In the spirit of jazz, Wednesday night at the Ferring Jazz Bistro proved to be a night of adaptation and perseverance.
There are many new aspects of Jazz St. Louis’ newly renovated Harold Jazz Center, but one of the finest additions turns out to be something old. Rich McDonnell, founding board member and longtime supporter of jazz, was lost this past year, and the Ferring Jazz Bistro has the honor of housing his classic, Hammond B-3 organ, one of the most renowned instruments in jazz.
Even before the musicians emerged from the green room, the stage told a story of creativity and modern experimentation. At the forefront sat Jeff Coffin's trio of saxophones and flute beside Bill Fanning's trumpet, each accompanied by a board of effects pedals and other toys generally belonging to electric guitarists and bassists.
It was a remarkably quiet night in midtown without the typical competition from the neighborhoods bounty of venues and arts attraction, but the Ferring Jazz Bistro was full of life and eager fans of the Joshua Redman Trio.
The newly renovated and how to write a essay expanded Ferring Jazz Bistro offers an amply wide stage, but the John Pizzarelli Quartet opted to set up huddled together in the middle, staying within a whispers reach of the band leader at the front of the stage.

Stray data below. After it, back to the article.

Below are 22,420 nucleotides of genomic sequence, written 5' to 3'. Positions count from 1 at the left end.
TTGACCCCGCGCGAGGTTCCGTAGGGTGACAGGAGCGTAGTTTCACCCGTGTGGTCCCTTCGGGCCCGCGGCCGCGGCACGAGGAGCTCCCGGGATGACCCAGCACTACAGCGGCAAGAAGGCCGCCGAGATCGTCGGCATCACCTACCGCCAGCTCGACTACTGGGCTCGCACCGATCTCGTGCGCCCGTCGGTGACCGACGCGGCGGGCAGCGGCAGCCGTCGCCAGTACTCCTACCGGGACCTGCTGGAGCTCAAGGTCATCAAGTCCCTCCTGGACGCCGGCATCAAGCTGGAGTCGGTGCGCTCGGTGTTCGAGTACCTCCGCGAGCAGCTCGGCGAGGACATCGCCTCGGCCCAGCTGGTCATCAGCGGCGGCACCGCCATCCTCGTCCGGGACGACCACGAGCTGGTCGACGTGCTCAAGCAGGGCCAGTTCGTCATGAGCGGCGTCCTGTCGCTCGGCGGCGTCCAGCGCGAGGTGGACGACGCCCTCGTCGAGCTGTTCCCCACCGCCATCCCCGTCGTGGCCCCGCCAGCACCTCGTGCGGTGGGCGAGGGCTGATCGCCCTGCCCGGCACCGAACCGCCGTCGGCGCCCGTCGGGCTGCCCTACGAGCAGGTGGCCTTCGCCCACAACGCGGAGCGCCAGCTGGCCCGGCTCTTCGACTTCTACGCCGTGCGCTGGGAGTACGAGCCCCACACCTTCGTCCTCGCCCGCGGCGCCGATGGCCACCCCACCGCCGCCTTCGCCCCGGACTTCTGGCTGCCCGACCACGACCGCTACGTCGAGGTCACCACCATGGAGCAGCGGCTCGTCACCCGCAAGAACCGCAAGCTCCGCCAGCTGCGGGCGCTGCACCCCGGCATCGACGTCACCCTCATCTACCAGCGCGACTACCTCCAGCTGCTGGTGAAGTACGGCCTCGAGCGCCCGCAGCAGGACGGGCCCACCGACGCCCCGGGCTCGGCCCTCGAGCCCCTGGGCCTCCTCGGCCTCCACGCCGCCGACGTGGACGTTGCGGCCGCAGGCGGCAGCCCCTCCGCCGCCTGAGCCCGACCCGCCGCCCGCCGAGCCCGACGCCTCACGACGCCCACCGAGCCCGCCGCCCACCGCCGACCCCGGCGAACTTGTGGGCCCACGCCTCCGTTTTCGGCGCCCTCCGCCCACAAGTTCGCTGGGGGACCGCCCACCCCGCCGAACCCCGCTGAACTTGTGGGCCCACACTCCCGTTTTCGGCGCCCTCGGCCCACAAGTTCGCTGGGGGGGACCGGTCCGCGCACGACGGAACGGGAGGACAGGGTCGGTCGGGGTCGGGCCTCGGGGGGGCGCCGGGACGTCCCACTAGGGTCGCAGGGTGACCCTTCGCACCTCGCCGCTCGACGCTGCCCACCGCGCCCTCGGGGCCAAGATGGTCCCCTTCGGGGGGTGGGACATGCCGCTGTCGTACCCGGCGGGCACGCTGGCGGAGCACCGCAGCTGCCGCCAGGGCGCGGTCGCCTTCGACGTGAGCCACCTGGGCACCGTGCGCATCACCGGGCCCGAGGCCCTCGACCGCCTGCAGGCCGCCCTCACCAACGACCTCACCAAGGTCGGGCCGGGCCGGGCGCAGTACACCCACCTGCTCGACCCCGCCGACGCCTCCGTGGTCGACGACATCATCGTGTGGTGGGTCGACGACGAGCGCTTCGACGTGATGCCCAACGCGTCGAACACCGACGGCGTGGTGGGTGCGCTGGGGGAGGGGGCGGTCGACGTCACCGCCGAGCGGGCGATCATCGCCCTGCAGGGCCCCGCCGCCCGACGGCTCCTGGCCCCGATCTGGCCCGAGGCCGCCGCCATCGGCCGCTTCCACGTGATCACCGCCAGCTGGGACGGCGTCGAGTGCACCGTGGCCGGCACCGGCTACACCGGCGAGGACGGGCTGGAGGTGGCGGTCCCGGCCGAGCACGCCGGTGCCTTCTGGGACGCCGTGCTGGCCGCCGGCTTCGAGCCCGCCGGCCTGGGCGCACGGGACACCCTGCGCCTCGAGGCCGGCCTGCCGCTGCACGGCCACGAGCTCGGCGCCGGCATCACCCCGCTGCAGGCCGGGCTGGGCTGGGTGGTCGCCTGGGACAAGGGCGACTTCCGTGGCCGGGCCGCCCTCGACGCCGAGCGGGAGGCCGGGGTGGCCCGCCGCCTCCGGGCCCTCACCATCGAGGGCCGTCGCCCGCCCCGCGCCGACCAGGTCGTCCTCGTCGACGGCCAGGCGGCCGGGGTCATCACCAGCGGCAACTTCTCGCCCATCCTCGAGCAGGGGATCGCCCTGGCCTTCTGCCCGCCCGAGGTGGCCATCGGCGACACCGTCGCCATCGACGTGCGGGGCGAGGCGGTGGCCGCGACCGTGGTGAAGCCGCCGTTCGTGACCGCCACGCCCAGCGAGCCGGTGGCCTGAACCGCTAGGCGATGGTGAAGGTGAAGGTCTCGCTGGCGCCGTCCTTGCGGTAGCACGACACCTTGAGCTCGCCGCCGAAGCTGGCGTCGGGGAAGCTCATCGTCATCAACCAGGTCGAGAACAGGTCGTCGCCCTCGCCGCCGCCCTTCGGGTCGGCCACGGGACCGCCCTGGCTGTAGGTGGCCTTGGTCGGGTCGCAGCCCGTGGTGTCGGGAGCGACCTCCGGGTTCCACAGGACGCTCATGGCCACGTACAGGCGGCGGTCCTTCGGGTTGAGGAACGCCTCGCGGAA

Enthralled with roots culture and ardently passionate about music, Groundation's Harrison Stafford epitomizes the progressive master of reggae.
The difference between legend and legacy can seem muddled to a few, but ultimately, many realize that it's marked by a single concept, impact. While many would consider Stanley Clarke to be a living legend in the world of jazz and the bass, his appearance at the helm of Stanley Clarke Band at the Pageant on Tuesday night illustrated more than simply his prowess as a musician, but also the lasting effect he has on the youth that join him on stage and nearly every modern jazz musician that has risen through the ranks. With over four decades of experience, Clarke's discography depicts the changing face of jazz while his energy mobilizes its future.
For over four decades, Stanley Clarke has been reinventing the role of the bass and the very shape of jazz. He started by supporting many of the greatest names in the scene before forming the eminent fusion group Return to Forever with pianist Chick Corea and beginning his solo career.
With the newly expanded and renovated Harold & Dorothy Steward Center for Jazz to flaunt, Jazz St. Louis started its 20th season with one hometown hero saxophonist David Sanborn.